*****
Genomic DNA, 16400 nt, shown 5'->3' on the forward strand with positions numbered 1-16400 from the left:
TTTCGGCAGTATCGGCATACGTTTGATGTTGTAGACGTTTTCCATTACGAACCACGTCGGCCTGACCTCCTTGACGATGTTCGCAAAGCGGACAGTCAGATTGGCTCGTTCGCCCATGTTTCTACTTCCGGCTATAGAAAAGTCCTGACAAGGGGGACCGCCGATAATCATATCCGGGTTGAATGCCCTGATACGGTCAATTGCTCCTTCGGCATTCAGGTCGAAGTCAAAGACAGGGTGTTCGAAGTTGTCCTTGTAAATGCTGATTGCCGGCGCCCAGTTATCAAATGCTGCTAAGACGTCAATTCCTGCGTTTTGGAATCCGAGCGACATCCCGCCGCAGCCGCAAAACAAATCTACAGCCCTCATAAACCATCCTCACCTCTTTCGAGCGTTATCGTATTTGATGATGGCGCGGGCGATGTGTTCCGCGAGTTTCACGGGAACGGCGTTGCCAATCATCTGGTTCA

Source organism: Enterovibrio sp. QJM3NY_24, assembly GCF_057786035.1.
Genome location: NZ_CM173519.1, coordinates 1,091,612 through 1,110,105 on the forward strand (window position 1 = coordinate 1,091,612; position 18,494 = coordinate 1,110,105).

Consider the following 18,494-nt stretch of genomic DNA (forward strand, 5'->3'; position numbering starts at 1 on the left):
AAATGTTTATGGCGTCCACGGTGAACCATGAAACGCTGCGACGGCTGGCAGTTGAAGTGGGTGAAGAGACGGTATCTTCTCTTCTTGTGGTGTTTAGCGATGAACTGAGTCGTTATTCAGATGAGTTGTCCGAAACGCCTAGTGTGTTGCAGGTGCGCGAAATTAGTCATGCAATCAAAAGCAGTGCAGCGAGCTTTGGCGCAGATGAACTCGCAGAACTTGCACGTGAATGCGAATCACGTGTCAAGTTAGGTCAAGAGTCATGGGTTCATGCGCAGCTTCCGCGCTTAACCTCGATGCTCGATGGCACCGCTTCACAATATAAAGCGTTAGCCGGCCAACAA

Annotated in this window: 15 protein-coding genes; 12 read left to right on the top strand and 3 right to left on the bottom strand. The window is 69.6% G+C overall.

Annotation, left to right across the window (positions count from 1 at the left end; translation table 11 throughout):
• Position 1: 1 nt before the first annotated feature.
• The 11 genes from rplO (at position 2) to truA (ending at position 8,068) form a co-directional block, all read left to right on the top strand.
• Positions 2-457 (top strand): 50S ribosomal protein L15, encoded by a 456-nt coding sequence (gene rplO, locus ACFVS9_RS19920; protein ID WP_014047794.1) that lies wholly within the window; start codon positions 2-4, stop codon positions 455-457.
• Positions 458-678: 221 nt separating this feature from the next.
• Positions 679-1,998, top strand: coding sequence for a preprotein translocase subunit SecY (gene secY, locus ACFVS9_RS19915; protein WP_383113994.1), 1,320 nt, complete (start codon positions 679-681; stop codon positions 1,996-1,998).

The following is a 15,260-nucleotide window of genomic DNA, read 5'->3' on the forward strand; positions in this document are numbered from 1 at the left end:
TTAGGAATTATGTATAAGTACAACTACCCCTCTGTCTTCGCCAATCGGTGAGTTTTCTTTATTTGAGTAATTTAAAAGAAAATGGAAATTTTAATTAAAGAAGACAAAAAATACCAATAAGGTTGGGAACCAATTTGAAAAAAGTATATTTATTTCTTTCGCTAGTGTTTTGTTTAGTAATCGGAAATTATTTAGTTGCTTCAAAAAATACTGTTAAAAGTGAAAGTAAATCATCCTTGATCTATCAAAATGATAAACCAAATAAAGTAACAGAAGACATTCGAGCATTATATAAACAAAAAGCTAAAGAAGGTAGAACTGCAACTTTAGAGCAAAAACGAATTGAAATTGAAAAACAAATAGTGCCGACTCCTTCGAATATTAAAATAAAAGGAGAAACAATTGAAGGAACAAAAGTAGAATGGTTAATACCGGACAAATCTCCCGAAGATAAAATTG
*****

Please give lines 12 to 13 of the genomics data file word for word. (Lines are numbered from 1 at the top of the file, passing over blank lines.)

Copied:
• Positions 458-678: 221 nt separating this feature from the next.
• Positions 679-1,998, top strand: coding sequence for a preprotein translocase subunit SecY (gene secY, locus ACFVS9_RS19915; protein WP_383113994.1), 1,320 nt, complete (start codon positions 679-681; stop codon positions 1,996-1,998).